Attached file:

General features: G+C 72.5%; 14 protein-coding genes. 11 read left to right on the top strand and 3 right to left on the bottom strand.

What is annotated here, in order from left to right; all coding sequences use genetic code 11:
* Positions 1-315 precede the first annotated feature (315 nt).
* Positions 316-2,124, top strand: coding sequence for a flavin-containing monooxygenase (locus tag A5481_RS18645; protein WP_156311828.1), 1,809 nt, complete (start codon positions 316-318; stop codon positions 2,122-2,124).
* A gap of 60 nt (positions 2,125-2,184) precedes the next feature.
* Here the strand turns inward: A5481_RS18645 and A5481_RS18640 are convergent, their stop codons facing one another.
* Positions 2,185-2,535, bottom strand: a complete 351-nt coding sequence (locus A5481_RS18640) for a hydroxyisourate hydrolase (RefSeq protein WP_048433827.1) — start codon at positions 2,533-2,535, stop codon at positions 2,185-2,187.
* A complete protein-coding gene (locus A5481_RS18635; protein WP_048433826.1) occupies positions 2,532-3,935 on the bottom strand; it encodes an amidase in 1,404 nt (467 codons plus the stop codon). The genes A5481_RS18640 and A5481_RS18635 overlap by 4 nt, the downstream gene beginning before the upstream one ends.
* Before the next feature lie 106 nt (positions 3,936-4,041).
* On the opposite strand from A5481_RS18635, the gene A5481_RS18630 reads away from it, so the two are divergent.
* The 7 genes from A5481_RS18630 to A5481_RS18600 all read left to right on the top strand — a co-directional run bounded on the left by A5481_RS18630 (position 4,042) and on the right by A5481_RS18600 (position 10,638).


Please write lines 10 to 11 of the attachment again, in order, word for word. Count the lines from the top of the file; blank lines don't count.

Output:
* On the opposite strand from A5481_RS18635, the gene A5481_RS18630 reads away from it, so the two are divergent.
* The 7 genes from A5481_RS18630 to A5481_RS18600 all read left to right on the top strand — a co-directional run bounded on the left by A5481_RS18630 (position 4,042) and on the right by A5481_RS18600 (position 10,638).